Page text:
“This is a complicated solution to a simple problem. The simple problem is gerrymandering, and the complicated solution is creating multiple firewalls to prevent the influence of partisan politics from corrupting the redistricting process.”

-Andy Moore, executive director of People Not Politicians speaking about the group’s redistricting ballot initiative. [NonDoc]

“Every dollar the legislature is willing to allocate to its constitutional obligation to fund public education is one step closer to reversing the regressive trend that has kept Oklahoma at the bottom nationwide when it comes to public education.”

-Nancy Garber with the Cherokee County Democrats speaking about the state education department’s FY2021 budget request. [Tahlequah Daily Press]

“We are here to send a mandate that we are ready for Oklahomans to decide this issue at the ballot box.”

– Amber England, Yes on 802 campaign manager, speaking about turning in the largest number of signatures for an initiative petition in state history. [The Oklahoman]

“We have made great strides in teacher pay and must now continue our investment in classrooms and student support. This budget request will help us reach the goals outlined in our eight-year strategic plan, Oklahoma Edge.”

-State Superintendent Joy Hofmeister, speaking about the education department’s upcoming budget request. [Tulsa World]

“We must focus on reducing all barriers to individuals seeking health care, such as poverty, stigma, and lack of health insurance.”

-Lori Tremmel, National Association of County and City Health Officials CEO, speaking about a recent Centers for Disease Control and Prevention report. [Tahlequah Daily Press

“It’s bittersweet seeing other states make advances while we are still sitting back with our hands tied. But really, what we hope will change here is the state and federal government living up to their end of the treaties and honoring those treaties. (Medicaid) expansion will remove the financial burden from the tribes to the proper place — the federal government.”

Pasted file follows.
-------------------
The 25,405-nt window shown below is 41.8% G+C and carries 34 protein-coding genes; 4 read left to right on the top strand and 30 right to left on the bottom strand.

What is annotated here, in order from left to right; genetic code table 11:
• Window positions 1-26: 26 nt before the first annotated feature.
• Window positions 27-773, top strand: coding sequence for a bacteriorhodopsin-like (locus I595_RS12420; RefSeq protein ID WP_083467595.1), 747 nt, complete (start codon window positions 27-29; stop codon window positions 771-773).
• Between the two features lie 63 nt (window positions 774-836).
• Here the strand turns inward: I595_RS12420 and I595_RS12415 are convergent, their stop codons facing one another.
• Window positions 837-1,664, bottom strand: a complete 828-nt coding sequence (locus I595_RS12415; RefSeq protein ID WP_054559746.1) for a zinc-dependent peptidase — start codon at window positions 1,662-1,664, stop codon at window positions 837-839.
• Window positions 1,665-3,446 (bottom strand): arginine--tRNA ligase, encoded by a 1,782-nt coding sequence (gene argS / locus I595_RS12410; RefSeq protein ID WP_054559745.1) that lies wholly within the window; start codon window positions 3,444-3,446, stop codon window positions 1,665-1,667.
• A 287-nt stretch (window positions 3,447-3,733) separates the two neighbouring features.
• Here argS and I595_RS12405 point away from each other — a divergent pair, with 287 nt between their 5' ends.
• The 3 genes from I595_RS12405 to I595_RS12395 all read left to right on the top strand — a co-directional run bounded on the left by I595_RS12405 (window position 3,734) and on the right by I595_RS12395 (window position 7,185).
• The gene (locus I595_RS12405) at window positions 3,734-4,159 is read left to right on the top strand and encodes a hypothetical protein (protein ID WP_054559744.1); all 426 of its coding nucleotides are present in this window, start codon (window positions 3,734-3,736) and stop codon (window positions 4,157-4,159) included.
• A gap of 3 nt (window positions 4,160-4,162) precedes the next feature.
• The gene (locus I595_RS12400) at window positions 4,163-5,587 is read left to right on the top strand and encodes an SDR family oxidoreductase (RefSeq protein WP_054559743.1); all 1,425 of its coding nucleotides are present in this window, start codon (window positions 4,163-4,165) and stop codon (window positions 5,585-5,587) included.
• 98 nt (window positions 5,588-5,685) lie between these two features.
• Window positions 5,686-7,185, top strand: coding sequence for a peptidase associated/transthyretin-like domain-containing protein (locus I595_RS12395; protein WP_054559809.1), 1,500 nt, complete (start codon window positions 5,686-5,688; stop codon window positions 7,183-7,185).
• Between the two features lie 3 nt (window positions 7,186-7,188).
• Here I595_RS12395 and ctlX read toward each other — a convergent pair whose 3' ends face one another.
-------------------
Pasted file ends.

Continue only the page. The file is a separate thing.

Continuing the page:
– Tyler Dougherty, a program coordinator for the Southern Plains Tribal Health Board, which helps advocate for Native American tribes. [The Oklahoman]

“It’s really, what does the governor want to do? I think he’s really the one that we’re waiting to see what his plan is going to be and if that’s going to include Medicaid expansion in some way, shape or form.”

-Rep. Trish Ranson, D-Stillwater, discussing Gov. Stitt’s forthcoming health care proposal.  [The Oklahoman]

“Anytime you can prove to me that charter schools are doing a better job than traditional public schools, I’d be supportive. There’s just no indication I have seen that confirms that.” 

-State Sen. Ron Sharp (R-Shawnee), a retired schoolteacher who taught in Shawnee Public Schools for 38 years. [Journal Record 🔒]

“When you bring in these federal dollars into the state, by spending one dollar of state money, you bring nine more federal dollars in, suddenly these people who couldn’t afford to pay for their coverage are able to pay for that, and that benefits other parts of the state budget.” 

– Adam Searing, Associate Professor at the Georgetown University McCourt School of Public Policy’s Center for Children and Families speaking about leveraging federal Medicaid dollars at the state level. [StateImpact Oklahoma]

“It’s important that we pay legislators enough to be able to do their jobs, and we want public office to be open to all Oklahomans — not only the rich. Just like teaching isn’t a seasonal job, neither is the work of our legislators…All public servants must be able to afford to do their jobs.”

– Alicia Priest, president of the Oklahoma Education Association, on the recently announced pay raise for state legislators [NonDoc]